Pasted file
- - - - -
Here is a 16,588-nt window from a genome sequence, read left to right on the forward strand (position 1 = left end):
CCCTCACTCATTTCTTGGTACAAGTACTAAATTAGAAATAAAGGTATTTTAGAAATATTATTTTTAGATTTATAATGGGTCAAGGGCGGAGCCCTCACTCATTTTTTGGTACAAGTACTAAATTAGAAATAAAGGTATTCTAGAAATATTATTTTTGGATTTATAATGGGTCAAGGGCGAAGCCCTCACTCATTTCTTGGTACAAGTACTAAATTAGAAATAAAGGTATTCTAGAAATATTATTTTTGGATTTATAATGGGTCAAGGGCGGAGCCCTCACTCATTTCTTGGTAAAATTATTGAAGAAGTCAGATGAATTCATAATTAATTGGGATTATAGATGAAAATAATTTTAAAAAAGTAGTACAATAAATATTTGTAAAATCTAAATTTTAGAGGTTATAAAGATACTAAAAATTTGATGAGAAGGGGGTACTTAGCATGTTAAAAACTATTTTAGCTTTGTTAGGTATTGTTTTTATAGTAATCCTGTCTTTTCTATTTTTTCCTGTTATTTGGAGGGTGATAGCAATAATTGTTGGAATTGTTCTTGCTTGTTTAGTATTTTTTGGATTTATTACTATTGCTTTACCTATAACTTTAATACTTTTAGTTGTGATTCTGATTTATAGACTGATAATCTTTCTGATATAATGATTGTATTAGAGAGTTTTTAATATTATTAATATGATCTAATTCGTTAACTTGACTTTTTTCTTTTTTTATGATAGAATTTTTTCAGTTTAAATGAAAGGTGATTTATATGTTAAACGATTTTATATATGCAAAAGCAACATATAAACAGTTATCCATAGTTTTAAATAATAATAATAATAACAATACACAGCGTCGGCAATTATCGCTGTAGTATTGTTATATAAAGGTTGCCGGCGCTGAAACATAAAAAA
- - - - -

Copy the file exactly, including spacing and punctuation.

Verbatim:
Here is a 16,588-nt window from a genome sequence, read left to right on the forward strand (position 1 = left end):
CCCTCACTCATTTCTTGGTACAAGTACTAAATTAGAAATAAAGGTATTTTAGAAATATTATTTTTAGATTTATAATGGGTCAAGGGCGGAGCCCTCACTCATTTTTTGGTACAAGTACTAAATTAGAAATAAAGGTATTCTAGAAATATTATTTTTGGATTTATAATGGGTCAAGGGCGAAGCCCTCACTCATTTCTTGGTACAAGTACTAAATTAGAAATAAAGGTATTCTAGAAATATTATTTTTGGATTTATAATGGGTCAAGGGCGGAGCCCTCACTCATTTCTTGGTAAAATTATTGAAGAAGTCAGATGAATTCATAATTAATTGGGATTATAGATGAAAATAATTTTAAAAAAGTAGTACAATAAATATTTGTAAAATCTAAATTTTAGAGGTTATAAAGATACTAAAAATTTGATGAGAAGGGGGTACTTAGCATGTTAAAAACTATTTTAGCTTTGTTAGGTATTGTTTTTATAGTAATCCTGTCTTTTCTATTTTTTCCTGTTATTTGGAGGGTGATAGCAATAATTGTTGGAATTGTTCTTGCTTGTTTAGTATTTTTTGGATTTATTACTATTGCTTTACCTATAACTTTAATACTTTTAGTTGTGATTCTGATTTATAGACTGATAATCTTTCTGATATAATGATTGTATTAGAGAGTTTTTAATATTATTAATATGATCTAATTCGTTAACTTGACTTTTTTCTTTTTTTATGATAGAATTTTTTCAGTTTAAATGAAAGGTGATTTATATGTTAAACGATTTTATATATGCAAAAGCAACATATAAACAGTTATCCATAGTTTTAAATAATAATAATAATAACAATACACAGCGTCGGCAATTATCGCTGTAGTATTGTTATATAAAGGTTGCCGGCGCTGAAACATAAAAAA